Up to 10 million people need emergency relief, especially in south-east Ethiopia, southern central Somalia and northern Kenya. We are seeing acute malnutrition in all these places. The crisis is provoked by the failure of the rains for two consecutive years and is characterised by the loss of crops and livestock, exacerbated by high food prices. The situation is unlikely to improve before the October rains.
Will the Secretary of State set out the steps that his Department is taking to build long-term resilience in the national agricultural systems in the countries in the horn of Africa so as to reduce the impact of potential crises such as the one they face?
My hon. Friend is right to make it clear that food security over the longer term is the key way to tackle such disasters. It is also true, however, that it is no fault of the horn of Africa that there have been no rains for the past two years and that a serious situation has been exacerbated by that. I can tell him that there has been significant progress and over the past 20 years, for example, the incidence of acute malnutrition in Ethiopia has gone down by some 50%.
The Minister does not have to visit the region to know what the problem is. Every night on television we are seeing children dying, the elderly dying and livestock dying—it is obvious what is happening. The aid agencies are short of money and surely we can do more right now.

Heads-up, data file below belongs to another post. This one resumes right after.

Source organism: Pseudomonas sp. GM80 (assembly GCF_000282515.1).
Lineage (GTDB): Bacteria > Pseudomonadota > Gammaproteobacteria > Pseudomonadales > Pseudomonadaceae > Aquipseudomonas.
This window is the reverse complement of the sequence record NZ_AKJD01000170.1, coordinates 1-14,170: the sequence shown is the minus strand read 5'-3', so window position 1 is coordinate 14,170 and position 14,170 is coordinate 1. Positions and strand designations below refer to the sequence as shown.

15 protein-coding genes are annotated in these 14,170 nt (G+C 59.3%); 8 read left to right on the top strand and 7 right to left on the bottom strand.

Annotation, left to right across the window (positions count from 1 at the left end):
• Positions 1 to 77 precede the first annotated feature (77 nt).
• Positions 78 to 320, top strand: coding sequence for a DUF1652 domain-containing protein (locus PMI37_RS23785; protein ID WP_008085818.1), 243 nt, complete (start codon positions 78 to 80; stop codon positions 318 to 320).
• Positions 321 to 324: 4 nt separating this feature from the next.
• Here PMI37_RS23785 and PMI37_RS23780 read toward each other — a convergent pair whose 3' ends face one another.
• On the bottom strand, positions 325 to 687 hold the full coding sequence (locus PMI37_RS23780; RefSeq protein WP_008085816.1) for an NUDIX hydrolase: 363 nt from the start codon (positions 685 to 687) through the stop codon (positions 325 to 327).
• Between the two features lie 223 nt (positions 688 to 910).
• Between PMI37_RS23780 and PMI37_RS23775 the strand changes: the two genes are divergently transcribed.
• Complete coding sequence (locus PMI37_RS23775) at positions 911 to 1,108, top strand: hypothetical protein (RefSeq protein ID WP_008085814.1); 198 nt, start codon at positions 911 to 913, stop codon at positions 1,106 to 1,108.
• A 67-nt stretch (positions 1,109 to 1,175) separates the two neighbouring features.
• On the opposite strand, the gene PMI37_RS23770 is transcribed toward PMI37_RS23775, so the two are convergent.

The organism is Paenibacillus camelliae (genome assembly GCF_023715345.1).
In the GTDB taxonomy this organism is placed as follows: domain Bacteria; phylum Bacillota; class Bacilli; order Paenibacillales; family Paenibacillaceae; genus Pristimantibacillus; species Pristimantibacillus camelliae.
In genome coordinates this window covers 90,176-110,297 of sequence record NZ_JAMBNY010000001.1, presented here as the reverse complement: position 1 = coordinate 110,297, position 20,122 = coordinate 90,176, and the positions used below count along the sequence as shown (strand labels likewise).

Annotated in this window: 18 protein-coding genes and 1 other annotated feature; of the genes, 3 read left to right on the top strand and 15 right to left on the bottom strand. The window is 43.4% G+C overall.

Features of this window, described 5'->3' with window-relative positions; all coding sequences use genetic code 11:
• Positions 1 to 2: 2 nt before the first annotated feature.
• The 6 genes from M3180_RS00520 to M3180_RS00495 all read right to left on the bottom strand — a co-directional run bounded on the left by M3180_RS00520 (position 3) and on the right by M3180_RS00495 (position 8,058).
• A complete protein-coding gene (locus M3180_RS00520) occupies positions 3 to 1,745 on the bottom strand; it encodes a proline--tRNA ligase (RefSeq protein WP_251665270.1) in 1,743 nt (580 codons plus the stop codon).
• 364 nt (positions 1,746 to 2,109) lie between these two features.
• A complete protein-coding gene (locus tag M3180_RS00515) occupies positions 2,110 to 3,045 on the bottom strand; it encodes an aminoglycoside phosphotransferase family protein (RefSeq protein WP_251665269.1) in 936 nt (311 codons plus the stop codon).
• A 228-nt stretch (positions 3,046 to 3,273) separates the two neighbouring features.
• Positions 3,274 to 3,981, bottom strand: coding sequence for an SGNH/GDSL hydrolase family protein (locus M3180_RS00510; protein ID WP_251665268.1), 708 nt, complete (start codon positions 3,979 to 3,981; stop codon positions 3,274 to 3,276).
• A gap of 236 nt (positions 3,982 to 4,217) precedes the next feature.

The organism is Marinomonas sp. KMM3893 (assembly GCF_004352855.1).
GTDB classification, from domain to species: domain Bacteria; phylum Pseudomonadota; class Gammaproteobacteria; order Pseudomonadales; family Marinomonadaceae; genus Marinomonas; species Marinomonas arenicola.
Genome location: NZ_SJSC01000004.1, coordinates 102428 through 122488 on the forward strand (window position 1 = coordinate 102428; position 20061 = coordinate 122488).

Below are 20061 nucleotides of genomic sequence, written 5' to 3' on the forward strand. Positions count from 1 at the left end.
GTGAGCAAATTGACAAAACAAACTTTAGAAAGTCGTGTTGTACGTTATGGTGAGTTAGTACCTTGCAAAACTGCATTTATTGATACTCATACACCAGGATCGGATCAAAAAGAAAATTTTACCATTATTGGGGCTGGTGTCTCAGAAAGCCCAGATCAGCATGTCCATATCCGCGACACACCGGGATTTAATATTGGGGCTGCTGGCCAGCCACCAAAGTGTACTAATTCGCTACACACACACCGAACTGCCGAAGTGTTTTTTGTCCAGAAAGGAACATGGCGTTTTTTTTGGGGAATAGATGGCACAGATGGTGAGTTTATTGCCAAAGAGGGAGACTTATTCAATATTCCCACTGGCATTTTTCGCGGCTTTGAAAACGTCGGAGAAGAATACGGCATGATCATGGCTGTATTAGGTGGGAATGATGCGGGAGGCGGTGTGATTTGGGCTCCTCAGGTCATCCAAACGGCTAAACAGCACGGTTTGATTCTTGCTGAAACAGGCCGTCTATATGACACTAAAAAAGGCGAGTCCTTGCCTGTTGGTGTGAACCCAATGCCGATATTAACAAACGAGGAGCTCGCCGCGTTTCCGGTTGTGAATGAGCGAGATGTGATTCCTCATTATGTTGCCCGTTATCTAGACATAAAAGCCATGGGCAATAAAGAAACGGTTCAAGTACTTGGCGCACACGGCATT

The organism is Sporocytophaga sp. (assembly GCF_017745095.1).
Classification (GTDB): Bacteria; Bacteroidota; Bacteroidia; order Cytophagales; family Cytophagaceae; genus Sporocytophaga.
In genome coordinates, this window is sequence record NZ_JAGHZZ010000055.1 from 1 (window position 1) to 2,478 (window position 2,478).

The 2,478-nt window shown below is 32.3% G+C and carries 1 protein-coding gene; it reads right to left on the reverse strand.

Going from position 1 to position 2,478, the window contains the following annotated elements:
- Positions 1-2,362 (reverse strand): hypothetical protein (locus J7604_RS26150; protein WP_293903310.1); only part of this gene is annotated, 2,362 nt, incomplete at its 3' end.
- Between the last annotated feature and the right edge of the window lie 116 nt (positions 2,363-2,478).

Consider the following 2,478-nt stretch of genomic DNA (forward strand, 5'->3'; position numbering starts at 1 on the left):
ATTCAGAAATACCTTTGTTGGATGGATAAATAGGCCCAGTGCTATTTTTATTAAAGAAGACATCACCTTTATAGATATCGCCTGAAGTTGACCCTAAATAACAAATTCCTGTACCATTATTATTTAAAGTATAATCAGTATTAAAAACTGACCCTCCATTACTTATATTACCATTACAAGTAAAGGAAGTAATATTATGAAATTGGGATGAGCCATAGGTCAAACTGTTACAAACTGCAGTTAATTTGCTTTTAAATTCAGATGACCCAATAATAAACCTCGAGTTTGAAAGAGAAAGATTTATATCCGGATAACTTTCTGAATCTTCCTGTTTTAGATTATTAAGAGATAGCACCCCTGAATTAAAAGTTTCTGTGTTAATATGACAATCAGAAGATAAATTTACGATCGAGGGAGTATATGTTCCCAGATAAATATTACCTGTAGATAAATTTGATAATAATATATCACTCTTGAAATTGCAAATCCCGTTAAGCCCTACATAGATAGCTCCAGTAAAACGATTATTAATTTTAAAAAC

I can reassure the right hon. Lady. We were the first people to make it clear that we would give strong support, helping 1.3 million people in Ethiopia and ensuring that mothers with babies and children—330,000 of them—would receive rapid support. The Disasters Emergency Committee appeal has kicked into play and we are considering additional support to that which we are already giving to take account of the situation that she described in southern Somalia and particularly in Dadaab, which is now the biggest refugee camp in the world.
The House is full, everybody is chattering, everybody is obsessed by Murdoch but millions of people are in danger of dying in the horn of Africa. Will my right hon. Friend assure me that this is an absolute priority for him and that all the bureaucratic restraints that stop help going in this uniquely challenging environment—usually useful things such as value for money and protecting our workers—will be laid aside and that he will go right in there and help those suffering people?
My hon. Friend has eloquently made the case for the world taking urgent action to ensure that what is currently a crisis does not develop into a disaster. He has my assurance that the British Government are doing everything they can to help and I will, as I say, be going to Dadaab at the weekend with the head of the Disasters Emergency Committee appeal. Together, we will look to see what additional work Britain and the international community can do to help.